The topic was up for discussion at a seminar for development of a project named ‘Art for Better Space’, jointly held by the Korean Foundation, United Nations Human Settlements Programme (UN-Habitat) and Vietnam Urban Forum (VUF) in Hanoi on September 4.
The event aims to share experiences with Vietnam from the Republic of Korea (RoK)’s community-based art models in beautifying urban living space and improving community connections, thereby developing projects promoting community-based art exchanges between the two countries for a better urban living space.
The project will also identify opportunities for co-operation with Vietnam’s cities and urban areas eager to participate and share experiences in this field.
Speaking at the seminar, Deputy Head of the Ministry of Construction's Urban Development Agency and VUF General Secretary Tran Quoc Thai said that Vietnam’s urban characteristics alternate between modern and old, between ancient architecture and modern urban buildings. Therefore, the essential issue is preservation in line with renovating and improving the efficiency of urban development, requiring joint efforts by artists, experienced urban managers and the local community as a whole, Thai stressed.
Community arts programmes have been initiated in many cities around the world, creating positive effects on the urban space and improving public living conditions, as well as generating livelihoods for local people. In addition to bringing arts closer to the public, artistic activities also contribute to improving asthetics, community cohesion, and promoting local tourism.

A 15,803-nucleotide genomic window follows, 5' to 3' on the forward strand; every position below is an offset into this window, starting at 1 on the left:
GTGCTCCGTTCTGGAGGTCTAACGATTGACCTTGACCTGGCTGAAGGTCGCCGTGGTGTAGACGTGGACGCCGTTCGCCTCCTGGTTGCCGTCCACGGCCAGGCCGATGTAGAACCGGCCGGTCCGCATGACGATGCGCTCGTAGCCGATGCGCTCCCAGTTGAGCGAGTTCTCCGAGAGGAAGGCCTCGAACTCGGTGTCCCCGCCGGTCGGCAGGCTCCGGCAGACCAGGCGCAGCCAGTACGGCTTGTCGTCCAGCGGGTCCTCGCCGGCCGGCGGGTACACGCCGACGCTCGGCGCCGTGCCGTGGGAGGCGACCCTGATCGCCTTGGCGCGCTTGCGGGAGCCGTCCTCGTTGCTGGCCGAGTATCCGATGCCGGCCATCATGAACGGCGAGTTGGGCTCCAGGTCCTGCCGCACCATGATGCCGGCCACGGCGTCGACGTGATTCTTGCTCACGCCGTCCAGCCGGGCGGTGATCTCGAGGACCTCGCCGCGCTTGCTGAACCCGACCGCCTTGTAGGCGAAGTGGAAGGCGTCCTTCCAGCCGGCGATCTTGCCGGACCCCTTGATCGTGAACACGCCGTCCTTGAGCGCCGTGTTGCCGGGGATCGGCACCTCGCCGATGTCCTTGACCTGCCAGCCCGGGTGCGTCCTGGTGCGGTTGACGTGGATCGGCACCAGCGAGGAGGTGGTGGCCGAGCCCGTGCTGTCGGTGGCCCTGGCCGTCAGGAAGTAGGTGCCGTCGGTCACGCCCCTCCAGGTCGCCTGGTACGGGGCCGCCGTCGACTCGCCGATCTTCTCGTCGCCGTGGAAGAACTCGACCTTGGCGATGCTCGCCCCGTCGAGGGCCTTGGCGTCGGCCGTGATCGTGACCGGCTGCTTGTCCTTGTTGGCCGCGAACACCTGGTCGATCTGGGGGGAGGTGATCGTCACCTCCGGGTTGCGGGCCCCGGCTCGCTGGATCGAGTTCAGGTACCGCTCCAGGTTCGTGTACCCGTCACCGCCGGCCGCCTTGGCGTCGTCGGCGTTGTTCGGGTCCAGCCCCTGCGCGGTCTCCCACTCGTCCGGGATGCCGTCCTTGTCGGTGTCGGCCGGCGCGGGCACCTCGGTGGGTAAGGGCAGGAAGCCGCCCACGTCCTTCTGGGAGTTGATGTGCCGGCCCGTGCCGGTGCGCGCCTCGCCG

At the seminar, the RoK’s experts in community-engaged arts and urban development introduced the current state of community arts in the RoK through the example of Suwon City, where people self-designed their living space with a combination of cultural, architectural, and environmental elements.
Think Playgrounds volunteer group consisting of young architects also shared their experiences in using arts to build free playgrounds for children in Hanoi and other localities across Vietnam. Painter Nguyen Thu Thuy, the author of the Ceramic Road along the Red River – an art work recognised as the longest mosaic mural in the world by the Guinness World Records – also shared her ideas on beautifying public spaces in the capital and other urban areas.
The workshop also offered opportunities for exchanges between the RoK’s experts with local representatives on the possibility and plans to apply and develop public art space in Vietnam.
Through the deployment of community arts programmes, the project aims to promote the formation of a trend of art in urban renewal and bringing community arts to life (in the form of music, pictures, painting, and architecture) towards a green and improved living environment.